Saturday, October 14, 2006
Tough love biz style
Roger Martin is the Dean of the biz school up at the University of Toronto. I like his writing a lot.
Mr. Martin has a great piece in the October 2006 issue of Fast Company called 'Tough Love'. He takes on a lot of current conflicts related to managing enterprises, specifically the differences between the old school "doing-business-as-usual" crowd and the hip new "business-by-design" bunch. I love his analysis, but then I just have this wierd attraction to common sense.
On the surface, the article speaks to larger organizations, but you need to hear this and get it circulating before, during, and after the birth of your emerging enterprise. Casting yourself and your enterprise as hard ass numbers thugs just won't cut it today. Believing your killer design and motivational ethics will win the day is just wrong.
I've done it both ways. I've been involved with enterprises that insisted the right way was one or the other. It's not.
This isn't just Proctor & Gamble stuff. Start ups and early stagers need to know this more than organizations farther along. As emerging enterprises you have little or no margin for error. Screw this one up and you'll be looking for the next one fast, or worse, leaving the enterprise game for good.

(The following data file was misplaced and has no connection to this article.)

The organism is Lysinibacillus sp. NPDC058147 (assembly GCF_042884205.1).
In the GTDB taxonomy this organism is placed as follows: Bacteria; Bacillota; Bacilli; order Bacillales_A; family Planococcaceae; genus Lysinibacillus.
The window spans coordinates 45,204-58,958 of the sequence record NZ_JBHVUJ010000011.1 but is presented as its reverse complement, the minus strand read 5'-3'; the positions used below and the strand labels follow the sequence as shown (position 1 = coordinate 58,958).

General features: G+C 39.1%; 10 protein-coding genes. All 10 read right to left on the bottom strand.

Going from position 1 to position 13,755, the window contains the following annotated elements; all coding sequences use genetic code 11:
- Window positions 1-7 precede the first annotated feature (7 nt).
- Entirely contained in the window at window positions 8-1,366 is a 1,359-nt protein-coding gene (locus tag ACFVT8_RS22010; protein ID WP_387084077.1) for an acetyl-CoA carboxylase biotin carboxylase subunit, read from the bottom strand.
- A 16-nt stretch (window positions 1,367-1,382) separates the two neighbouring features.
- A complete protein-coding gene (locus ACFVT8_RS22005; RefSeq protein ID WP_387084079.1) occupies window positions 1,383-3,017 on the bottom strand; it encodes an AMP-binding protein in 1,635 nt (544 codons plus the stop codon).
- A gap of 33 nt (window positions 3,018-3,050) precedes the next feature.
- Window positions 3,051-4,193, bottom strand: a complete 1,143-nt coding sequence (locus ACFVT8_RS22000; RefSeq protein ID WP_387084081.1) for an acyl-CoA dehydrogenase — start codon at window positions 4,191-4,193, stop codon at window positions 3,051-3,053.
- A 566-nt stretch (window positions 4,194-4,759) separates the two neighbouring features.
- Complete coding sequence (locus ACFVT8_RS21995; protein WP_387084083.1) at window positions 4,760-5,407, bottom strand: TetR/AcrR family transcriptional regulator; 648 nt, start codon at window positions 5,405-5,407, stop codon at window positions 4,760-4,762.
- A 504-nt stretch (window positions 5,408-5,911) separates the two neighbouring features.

Don't be doctrinaire about your strengths. In the market today, problem solving is key. So are measurable, reproducible results from honed processes and procedures. You can do both. You have to do both. It's common sense that drives success.
Here's how Roger Martin closes his piece (put yourself and your emerging enterprise into this picture):
"Managing the yin and yang of business-as-usual and business-by design means striking a balance between any number of countervailing impulses: Give people the freedom to follow their nose, but hold them accountable for their performance. Set a high bar, but recognize that failure is an unavoidable consequence of pushing into new territory. Do everything possible not just to thrill your customers but also to wring costs and efficiencies out of vendors and suppliers. The biggest challenge for all of us, designers and businesspeople alike, is to become equally adept at quantifying the now and intuiting what's next. There's simply no other way to win."
Roger Martins links at the University of Torontos Rotman School of Business
Tough Love article in Oct. 2006 Fast Company